With winter in full swing, our runner ducks are happy in the gurgling stream which runs directly through their enclosure and makes me the the laziest (and happiest) of water fowl owners.
My minor obsession with goats has gone full boer (that's a goat joke) and I may or may not be researching electric fencing and secretly hoarding building materials.
The chickens are pecking their way through a variety of the 55+ pumpkins that exploded from the garden over the summer.
So, all's well on the farmette.
Spoiled, Rotten Ducks
My property is only two acres in size, but it has a very unique topography.
It is slightly sloped and has several tiny springs that flow freely in the fall and winter, but dry up in the summer.
This spot, Dirt Lovers, is where I built a home for quite possibly, the world's most spoiled rotten Runner Ducks.
During the summer, the ladies float in an antique pedestal tub (below right) that drains into the pond on the left. They are fully enclosed most of the time, but when I'm gardening the little buggers are allowed to roam freely in the yard to collect slugs and search for watering holes.
They wont run away because they know where they live and where their own watering hole is. If a predator were to chase them, they would scatter. They are very fast, but not faster than a bobcat.
My advice to future Runner Duck owners is to have natural water on your property. This animal is not for the average back yard farm due to the vast amount of water they need and how much water it takes to keep their space clean.
Ducks grab dirt and shake their bills out in the water to capture delicious bugs and greens. The dirt ends up in their water, along with their poop. Dirty animals.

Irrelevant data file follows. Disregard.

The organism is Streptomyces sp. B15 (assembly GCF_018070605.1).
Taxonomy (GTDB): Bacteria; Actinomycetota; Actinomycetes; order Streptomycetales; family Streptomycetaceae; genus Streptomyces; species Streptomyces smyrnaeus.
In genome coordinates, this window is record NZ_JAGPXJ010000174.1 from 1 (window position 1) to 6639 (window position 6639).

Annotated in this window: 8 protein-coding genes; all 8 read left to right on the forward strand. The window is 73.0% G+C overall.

More duck care tips:
So, why have ducks? They're funny!! They quack at us when they're running low on food. They quack at me, and make direct eye contact when their favorite spot is dirty. They're very bossy.
They lay delicious eggs.
And no, I don't eat my ducks.
A Case for Pygmy Goats
Being a blindly optimistic, yet practical person, I've done the goat math to determine that yes, ownership could be possible... barring the fact that farm animals are super not okay in my neighborhood (incessantly barking dogs are welcome, however).
Goat math went a lot like this. If 60 goats can eat through 10 acres in one month, than 10 goats can eat through 1 acre in a year. So, I could, technically get 10. I want 3-4... or maybe three and a Babydoll sheep, or maybe a Juliana Pig.
I did some research and found that the President of the National Pygmy Goat Association is right in my backyard! (Ok, one county over, but close enough.) I went to see her.
I found her house, off a country road. I didn't see any goats. I didn't hear any goats. Was I even in the right place?
She greeted me and we talked. She thinks sheep are dumb. She had dogs, but no chickens or farmy animals. Where were the goats?
The stranger I met on the internet led me to a large barn and slowly slid the door open. Then, I saw heaven.
I tried to play it cool, but I probably failed. I scratched their heads and chins and said hello for as long as I could.
That was almost a year ago and still I don't have goats because I don't have:
So, while I certainly have the space, lots of delicious Himalayan blackberries, supportive neighbors (seriously, I asked them), goats just aren't meant to be... yet.
Chickens. Because, why not?